Unlike Yu-ichi, who eschewed fame and publicity to spend his time alone creating art, Morita devoted himself to the teaching and promotion of Japanese modern aesthetics. Aside from exhibiting extensively around the world and lecturing at Wakayama University from 1953 to 1961, Morita actively initiated international dialogues and embarked on an extended trip to North America and Europe in the 1960s, presenting lectures and demonstrations. As a result, Morita is not only a pivotal practitioner in the post-war Japanese art movement, but also an important voice in its international growth and development.
Complementing such efforts, the Bokubi journal constituted a dynamic forum for creative and artistic exchange across nations and cultures. Initially conceived as a means to introduce foreign art to Japanese audiences and cultivate a platform for modern art in Japan, Bokubi enabled the forging of precious friendships between the Japanese artistic community and foreign artists from abroad. In 1951, for example, Morita placed an image of Franz Kline’s work on the cover of Bokubi’s inaugural issue and published a heartwarming letter from the American artist, thus cementing a lifelong friendship between the two. Subsequent issues of Bokubi discussed the intertwining relationships between calligraphy, abstract painting, design, sculpture and architecture, featuring works by prominent artists including Isamu Noguchi, Mark Rothko, and Mark Tobey. Designed to be accessible to both Japanese and foreign audiences, Bokubi was an entrance ticket into the international art discourse.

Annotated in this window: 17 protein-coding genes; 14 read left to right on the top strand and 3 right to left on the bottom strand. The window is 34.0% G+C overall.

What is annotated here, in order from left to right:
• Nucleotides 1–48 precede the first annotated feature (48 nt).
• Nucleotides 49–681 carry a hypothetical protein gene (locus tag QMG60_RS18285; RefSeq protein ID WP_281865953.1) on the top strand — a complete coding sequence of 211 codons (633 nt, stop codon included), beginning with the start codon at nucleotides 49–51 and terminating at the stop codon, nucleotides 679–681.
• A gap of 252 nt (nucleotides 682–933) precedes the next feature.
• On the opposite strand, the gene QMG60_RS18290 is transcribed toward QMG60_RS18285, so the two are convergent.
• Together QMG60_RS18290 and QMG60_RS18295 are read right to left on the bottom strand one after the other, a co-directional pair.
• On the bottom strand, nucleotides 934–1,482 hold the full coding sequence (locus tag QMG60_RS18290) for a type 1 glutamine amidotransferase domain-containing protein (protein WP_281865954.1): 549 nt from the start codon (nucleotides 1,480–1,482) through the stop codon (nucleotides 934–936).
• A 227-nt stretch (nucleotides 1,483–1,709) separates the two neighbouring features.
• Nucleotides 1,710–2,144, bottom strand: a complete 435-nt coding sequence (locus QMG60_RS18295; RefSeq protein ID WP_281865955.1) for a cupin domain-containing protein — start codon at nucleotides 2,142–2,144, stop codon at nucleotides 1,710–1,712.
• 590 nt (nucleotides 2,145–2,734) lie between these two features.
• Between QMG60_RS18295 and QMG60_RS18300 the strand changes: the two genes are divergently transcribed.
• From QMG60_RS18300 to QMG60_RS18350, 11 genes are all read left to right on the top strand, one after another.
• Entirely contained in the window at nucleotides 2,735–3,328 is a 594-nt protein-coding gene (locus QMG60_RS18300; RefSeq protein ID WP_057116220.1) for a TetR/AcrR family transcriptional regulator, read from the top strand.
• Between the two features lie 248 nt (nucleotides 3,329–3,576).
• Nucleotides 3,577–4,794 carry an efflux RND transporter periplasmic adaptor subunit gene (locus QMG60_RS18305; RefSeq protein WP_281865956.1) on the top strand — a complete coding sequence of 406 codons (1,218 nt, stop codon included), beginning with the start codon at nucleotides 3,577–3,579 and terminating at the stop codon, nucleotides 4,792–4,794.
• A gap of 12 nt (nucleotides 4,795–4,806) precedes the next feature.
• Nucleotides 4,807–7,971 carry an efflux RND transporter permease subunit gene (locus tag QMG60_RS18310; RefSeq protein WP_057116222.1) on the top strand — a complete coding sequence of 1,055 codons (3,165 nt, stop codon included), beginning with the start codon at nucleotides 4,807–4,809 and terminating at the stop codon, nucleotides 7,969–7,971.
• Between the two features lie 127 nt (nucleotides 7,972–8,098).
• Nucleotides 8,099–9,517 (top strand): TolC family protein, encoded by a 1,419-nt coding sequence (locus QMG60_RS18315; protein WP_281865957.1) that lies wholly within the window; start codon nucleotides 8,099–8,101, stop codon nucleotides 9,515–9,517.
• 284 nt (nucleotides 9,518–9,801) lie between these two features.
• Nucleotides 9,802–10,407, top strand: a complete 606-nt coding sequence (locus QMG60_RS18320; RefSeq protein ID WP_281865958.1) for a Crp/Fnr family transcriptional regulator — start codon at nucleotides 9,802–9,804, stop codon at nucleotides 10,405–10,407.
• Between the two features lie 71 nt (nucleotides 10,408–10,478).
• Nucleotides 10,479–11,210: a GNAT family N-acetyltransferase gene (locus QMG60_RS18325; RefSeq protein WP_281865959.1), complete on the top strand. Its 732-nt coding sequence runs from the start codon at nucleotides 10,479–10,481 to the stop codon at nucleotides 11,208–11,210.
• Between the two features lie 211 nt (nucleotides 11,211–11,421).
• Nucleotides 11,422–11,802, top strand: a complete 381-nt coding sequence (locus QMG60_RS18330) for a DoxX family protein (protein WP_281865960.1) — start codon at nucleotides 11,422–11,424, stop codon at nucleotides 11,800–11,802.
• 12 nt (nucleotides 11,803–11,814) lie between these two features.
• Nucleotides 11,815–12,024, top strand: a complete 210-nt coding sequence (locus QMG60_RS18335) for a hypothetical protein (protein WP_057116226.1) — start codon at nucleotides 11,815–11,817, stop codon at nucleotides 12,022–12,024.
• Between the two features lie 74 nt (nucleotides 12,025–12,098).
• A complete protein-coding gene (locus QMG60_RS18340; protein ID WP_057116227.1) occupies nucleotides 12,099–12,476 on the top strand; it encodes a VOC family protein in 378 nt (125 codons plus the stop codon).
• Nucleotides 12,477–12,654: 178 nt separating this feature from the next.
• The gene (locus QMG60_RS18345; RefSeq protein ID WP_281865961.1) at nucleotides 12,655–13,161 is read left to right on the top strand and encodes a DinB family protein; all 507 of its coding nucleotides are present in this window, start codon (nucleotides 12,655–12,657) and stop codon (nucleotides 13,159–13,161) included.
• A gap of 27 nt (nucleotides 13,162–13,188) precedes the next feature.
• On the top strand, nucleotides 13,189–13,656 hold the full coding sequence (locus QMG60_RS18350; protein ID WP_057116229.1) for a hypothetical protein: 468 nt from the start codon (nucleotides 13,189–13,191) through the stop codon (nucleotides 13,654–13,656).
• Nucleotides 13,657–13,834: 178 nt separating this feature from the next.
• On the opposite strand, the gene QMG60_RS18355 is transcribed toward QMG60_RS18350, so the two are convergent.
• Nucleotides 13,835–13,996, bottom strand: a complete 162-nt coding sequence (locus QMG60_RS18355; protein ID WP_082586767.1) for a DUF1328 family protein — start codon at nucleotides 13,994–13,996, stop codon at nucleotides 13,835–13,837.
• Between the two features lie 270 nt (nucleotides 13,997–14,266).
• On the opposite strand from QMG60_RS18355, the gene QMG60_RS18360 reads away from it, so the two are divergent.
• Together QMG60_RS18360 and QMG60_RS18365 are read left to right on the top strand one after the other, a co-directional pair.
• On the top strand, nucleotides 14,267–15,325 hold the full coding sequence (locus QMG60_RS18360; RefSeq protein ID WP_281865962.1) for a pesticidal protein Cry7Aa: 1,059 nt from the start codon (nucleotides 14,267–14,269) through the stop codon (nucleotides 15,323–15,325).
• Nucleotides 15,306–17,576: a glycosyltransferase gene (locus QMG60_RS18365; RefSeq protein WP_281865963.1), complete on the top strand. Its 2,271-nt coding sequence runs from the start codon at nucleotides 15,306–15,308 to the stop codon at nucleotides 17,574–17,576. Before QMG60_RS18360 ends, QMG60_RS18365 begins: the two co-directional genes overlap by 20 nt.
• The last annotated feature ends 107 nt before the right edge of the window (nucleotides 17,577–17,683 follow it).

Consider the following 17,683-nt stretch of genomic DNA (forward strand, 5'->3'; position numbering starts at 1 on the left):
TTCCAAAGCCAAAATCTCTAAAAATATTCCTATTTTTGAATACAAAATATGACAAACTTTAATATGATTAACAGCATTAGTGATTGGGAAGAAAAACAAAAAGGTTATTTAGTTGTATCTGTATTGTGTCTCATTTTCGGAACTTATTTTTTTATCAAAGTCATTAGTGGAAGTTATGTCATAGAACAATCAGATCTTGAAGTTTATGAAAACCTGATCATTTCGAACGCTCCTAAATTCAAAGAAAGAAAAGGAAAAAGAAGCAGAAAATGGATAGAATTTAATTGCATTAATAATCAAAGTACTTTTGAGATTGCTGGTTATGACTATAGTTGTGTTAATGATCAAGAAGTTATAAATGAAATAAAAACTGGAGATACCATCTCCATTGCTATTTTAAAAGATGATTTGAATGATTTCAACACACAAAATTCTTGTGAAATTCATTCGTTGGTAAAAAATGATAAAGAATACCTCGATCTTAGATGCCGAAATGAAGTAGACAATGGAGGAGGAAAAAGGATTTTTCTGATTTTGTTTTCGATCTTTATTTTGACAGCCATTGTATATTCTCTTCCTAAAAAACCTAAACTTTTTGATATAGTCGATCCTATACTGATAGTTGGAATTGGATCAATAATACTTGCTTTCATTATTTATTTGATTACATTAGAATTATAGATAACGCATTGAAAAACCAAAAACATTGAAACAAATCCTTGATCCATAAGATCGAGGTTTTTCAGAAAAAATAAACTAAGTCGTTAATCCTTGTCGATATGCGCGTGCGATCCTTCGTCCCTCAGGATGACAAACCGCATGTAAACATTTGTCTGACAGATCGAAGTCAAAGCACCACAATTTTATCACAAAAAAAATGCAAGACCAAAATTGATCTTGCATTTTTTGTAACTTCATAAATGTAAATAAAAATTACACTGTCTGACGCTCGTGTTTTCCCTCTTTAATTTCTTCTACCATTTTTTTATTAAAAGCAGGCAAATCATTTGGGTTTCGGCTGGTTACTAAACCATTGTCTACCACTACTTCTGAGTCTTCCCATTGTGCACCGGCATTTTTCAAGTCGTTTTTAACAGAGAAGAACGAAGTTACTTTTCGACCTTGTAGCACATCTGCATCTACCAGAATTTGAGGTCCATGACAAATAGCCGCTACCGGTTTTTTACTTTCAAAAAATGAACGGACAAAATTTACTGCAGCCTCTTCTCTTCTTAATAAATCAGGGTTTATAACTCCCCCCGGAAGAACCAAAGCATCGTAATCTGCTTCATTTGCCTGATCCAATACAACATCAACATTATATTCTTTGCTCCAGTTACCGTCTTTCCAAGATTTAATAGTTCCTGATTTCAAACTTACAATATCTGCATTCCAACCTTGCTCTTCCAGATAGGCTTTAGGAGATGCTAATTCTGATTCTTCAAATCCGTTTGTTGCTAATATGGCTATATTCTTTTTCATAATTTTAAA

In addition to igniting universal dialogues about modern Japanese painting, Bokujin-kai, with Yu-ichi and Morita at the helm, achieve a truly visual language with their honest, raw expressionism. In the present lots, the words “moon”) and “depth” or “deep pool” are illustrated with expressive nuances of the pictographic language. In Moon (Tsuki) (Lot 2818), Yu-ichi’s minimal yet bold strokes are thickly applied with a combination of infinite movement, energy, and self-control; while in Deep Pool (En) (Lot 2819), one of Morita’s more intelligible character paintings, the thickly applied ink pools into black masses that create intricately textured surfaces rarely seen in traditional ink wash paintings. Upon the occasion of his 1963 solo exhibition at Mi Chou, the first Asian art gallery in New York, Morita describes the “unity of action” wherein “life expresses itself in immediate action, without need of, or rather, by eliminating the intervention of discriminating consciousness or senses.” He concludes that “action can be something when we are awakened to our true self and when it actualizes the true self in and through that very action. Action which has nothing to do with the true self is nothing but debris in a pitfall.”